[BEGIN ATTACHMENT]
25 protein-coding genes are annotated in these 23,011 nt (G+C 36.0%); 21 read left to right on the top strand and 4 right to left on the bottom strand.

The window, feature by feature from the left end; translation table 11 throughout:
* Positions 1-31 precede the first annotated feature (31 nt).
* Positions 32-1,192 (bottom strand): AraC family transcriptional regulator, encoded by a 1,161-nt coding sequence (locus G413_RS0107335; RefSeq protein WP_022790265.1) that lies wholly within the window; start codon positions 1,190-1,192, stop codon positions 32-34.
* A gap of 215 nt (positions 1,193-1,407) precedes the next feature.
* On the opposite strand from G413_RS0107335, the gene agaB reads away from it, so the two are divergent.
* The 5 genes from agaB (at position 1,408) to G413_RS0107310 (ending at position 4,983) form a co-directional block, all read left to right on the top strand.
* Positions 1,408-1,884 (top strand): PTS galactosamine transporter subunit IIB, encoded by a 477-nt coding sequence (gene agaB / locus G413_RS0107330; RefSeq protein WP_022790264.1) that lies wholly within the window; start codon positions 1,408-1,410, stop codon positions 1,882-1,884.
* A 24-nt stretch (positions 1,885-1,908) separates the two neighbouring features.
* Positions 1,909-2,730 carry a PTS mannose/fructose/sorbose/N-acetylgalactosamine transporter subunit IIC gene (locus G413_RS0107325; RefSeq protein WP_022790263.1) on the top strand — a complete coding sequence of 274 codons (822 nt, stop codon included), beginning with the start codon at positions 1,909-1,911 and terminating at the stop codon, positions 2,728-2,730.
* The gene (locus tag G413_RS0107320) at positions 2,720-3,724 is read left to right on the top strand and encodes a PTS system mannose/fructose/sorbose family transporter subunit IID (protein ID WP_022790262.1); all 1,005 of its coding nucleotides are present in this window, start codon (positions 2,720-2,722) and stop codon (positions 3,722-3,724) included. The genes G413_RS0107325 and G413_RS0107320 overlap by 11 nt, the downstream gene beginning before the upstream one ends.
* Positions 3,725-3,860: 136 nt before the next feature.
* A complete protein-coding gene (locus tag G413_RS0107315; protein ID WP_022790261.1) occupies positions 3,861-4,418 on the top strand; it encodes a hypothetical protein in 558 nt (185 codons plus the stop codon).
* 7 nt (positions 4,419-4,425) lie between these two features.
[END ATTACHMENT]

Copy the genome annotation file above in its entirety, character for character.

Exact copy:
25 protein-coding genes are annotated in these 23,011 nt (G+C 36.0%); 21 read left to right on the top strand and 4 right to left on the bottom strand.

The window, feature by feature from the left end; translation table 11 throughout:
* Positions 1-31 precede the first annotated feature (31 nt).
* Positions 32-1,192 (bottom strand): AraC family transcriptional regulator, encoded by a 1,161-nt coding sequence (locus G413_RS0107335; RefSeq protein WP_022790265.1) that lies wholly within the window; start codon positions 1,190-1,192, stop codon positions 32-34.
* A gap of 215 nt (positions 1,193-1,407) precedes the next feature.
* On the opposite strand from G413_RS0107335, the gene agaB reads away from it, so the two are divergent.
* The 5 genes from agaB (at position 1,408) to G413_RS0107310 (ending at position 4,983) form a co-directional block, all read left to right on the top strand.
* Positions 1,408-1,884 (top strand): PTS galactosamine transporter subunit IIB, encoded by a 477-nt coding sequence (gene agaB / locus G413_RS0107330; RefSeq protein WP_022790264.1) that lies wholly within the window; start codon positions 1,408-1,410, stop codon positions 1,882-1,884.
* A 24-nt stretch (positions 1,885-1,908) separates the two neighbouring features.
* Positions 1,909-2,730 carry a PTS mannose/fructose/sorbose/N-acetylgalactosamine transporter subunit IIC gene (locus G413_RS0107325; RefSeq protein WP_022790263.1) on the top strand — a complete coding sequence of 274 codons (822 nt, stop codon included), beginning with the start codon at positions 1,909-1,911 and terminating at the stop codon, positions 2,728-2,730.
* The gene (locus tag G413_RS0107320) at positions 2,720-3,724 is read left to right on the top strand and encodes a PTS system mannose/fructose/sorbose family transporter subunit IID (protein ID WP_022790262.1); all 1,005 of its coding nucleotides are present in this window, start codon (positions 2,720-2,722) and stop codon (positions 3,722-3,724) included. The genes G413_RS0107325 and G413_RS0107320 overlap by 11 nt, the downstream gene beginning before the upstream one ends.
* Positions 3,725-3,860: 136 nt before the next feature.
* A complete protein-coding gene (locus tag G413_RS0107315; protein ID WP_022790261.1) occupies positions 3,861-4,418 on the top strand; it encodes a hypothetical protein in 558 nt (185 codons plus the stop codon).
* 7 nt (positions 4,419-4,425) lie between these two features.